• External QC comes at a high cost but provides a negligible increase in confidence that a cleared area is in fact free from explosive hazards.
• The ISO-2859 may not be the optimal reference standard for mine action.
• Alternative sampling methodologies better suited for mine action should be explored, such as targeting of high risk areas opposed to random sampling.
• By emphasizing QA rather than QC, quality throughout the clearance process is ensured with little or no need for QC.
• Focus should be on the quality of management of the survey process rather than the clearance process.
• In certain situations, mine action programs may benefit from applying external QC (i.e., in areas cleared by new operators/teams or by operators with a poor track record.) Post-clearance sampling should therefore remain an option for IMAS.


The additional costs of external QC are difficult to accurately quantify. However, in two of the seven case-study countries, the annual costs were conservatively estimated at more than US$1 million per country. This was based on the average cost of clearing one square meter of ground, multiplied by the number of square meters sampled.

In 2010 the findings of the study show that 7.05 million sq m (272 sq mi) of previously cleared land in five countries was subject to re-clearance during external QC. This cost $7.59 million, yet only four mines were found, illustrating why the costs and the added value of external QC should be reconsidered. In addition to cost, the extra time and necessary resources should also be taken into account as clearance assets are diverted away from clearance activities. During field visits, external QC often added up to 10 or more days to the overall duration of a task.

Based on the discussions held during case studies and with other stakeholders, evidence suggests that the general understanding of quality management and the systems involved are limited within the mine action sector.

IMAS and most national mine action standards provide only a fairly narrow description of the issue. This implies that the field is missing opportunities to achieve efficiency and effectiveness, as well as to learn from and improve upon past experiences.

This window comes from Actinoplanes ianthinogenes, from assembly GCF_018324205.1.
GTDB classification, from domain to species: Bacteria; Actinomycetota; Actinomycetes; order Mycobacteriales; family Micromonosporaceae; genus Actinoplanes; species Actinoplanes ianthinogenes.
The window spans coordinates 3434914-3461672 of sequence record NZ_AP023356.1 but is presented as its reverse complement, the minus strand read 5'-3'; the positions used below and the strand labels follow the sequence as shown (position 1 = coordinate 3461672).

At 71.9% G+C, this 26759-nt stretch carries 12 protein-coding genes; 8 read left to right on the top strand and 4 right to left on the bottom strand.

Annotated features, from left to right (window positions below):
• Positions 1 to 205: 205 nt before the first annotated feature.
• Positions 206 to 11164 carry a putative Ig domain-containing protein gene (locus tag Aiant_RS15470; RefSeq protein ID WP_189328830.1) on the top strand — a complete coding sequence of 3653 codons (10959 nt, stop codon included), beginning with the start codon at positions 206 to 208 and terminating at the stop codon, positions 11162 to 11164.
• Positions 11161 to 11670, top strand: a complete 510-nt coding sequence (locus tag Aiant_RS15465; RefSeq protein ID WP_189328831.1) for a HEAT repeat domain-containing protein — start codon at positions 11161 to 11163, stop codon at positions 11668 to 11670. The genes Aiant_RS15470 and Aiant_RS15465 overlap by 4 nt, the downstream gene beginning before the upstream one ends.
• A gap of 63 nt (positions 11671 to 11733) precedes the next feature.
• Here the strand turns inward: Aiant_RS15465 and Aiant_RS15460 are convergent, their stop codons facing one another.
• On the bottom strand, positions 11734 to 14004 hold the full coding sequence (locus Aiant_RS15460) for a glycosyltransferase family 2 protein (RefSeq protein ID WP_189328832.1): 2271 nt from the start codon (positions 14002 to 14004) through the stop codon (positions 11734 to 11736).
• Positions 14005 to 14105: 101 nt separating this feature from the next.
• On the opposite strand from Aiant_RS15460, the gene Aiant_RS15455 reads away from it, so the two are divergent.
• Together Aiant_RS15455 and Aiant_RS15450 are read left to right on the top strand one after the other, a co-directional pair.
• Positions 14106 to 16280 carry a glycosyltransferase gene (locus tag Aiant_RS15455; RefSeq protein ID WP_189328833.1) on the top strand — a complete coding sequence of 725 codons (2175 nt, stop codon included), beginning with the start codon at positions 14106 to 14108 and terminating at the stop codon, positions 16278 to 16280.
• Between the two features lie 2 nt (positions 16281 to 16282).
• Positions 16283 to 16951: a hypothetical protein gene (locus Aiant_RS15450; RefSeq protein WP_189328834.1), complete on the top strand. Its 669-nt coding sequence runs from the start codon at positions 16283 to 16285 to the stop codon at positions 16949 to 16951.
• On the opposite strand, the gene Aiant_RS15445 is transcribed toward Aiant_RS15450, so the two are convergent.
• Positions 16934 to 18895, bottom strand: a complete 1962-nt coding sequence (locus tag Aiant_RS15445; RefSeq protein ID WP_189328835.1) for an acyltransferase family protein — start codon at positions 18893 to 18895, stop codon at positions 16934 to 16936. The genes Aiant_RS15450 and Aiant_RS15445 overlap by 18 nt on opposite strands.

Based on findings from the case studies (see Table 2) and the work done by Preference Consulting, the general quality of the majority of cleared areas appears to be high, and sampling provides little additional confidence as to whether a particular area is free from explosive hazards. c

The GICHD study’s research and report was made possible through the generous support of the government of Switzerland and through additional contributions from the governments of Norway, Sweden and Australia. The complete version of the study report is available at GICHD’s website: http://www.gichd.org/publications/a-review-of-external-post-clearance-inspection-in-mine-action-en.


Asa GilbertÅsa Gilbert held the position of land release project manager at the Geneva International Centre for Humanitarian Demining and now works as operations manager for the Norwegian Peoples Aid Myanmar Mine Action Program. She previously worked as a quality assurance officer at the Mine Action Coordination Centre in South Lebanon with the United Nations Office for Project Services, an explosive ordnance disposal coordinator at the Regional Mine Action Coordination Centre in Sudan, employed by the Swedish Rescue Services Agency, and as an instructor at the Swedish Armed Forces EOD and De-mining Centre. She holds a Bachelor of Science in mechanical engineering from University of Skovde (Sweden).

Aron LarssonAron Larsson is a researcher at Stockholm University and Mid Sweden University. He has a doctorate in computer and systems science and a Master of Business Administration, both from Mid Sweden University. Larsson has worked on the development and application of methods and tools for evaluation of decisions under multiple objectives, uncertainties and risks. He has been developing the DecideIT decision tool and has experience applying decision theories in public and private sectors, such as environmental planning and investment decision-making.


Contact Information

Åsa Gilbert
Operations Manager
Norwegian Peoples Aid
24 (L) Natmauk Avenue,
Kohine Bahan Tsp
Yangon / Burma
Tel: +951 540 694 ext. 202
Email: asag@npaid.org
Website: http://gichd.org

Aron Larsson, Ph.D.
Associate Professor, Dept. of Computer
and Systems Sciences
Stockholm University
SE-16440 Kista / Sweden
Risk and Crisis Research Center
Mid Sweden University
SE-85170 Sundsvall / Sweden
Tel: +46 60 148616
Email: aron.larsson@miun.se


  1. “International Mine Action Standards.” GICHD. http://www.gichd.org/publications/a-guide-to-the-international-mine-action-standards-en. Accessed 16 August 2012.
  2. ISO 9000 provides a management discipline that encourages an organization to deliver products or services that meet agreed requirements. “Guide for the Management of Demining Operations.” IMAS 07.10. First Edition, 1 October 2001. http://www.mineactionstandards.org/fileadmin/user_upload/MAS/documents/imas-international-standards/english/series-07/IMAS-07-10-Ed1.pdf. Accessed 17 August 2012.
  3. “The Inspection of Cleared Land: Guidelines for the Use of Sampling Procedures.” IMAS 09.20, Second Edition, 1 January 2003. http://www.mineactionstandards.org/fileadmin/user_upload/MAS/documents/imas-international-standards/english/series-09/IMAS-09-20-Ed2-Am4.pdf. Accessed 17 August 2012.
  4. “ISO 2859-10:2006: Sampling Procedures for Inspection by Attributes—Part 10: Introduction to the ISO 2859 Series of Standards for Sampling for Inspection by Attributes.” ISO. http://www.iso.org/iso/catalogue_detail.htm?csnumber=39991.
  5. Internal report on The Use of ISO 2859 Sampling by Attributes as Quality Control of Cleared Land in Humanitarian Demining, Preference Consulting, January 2012.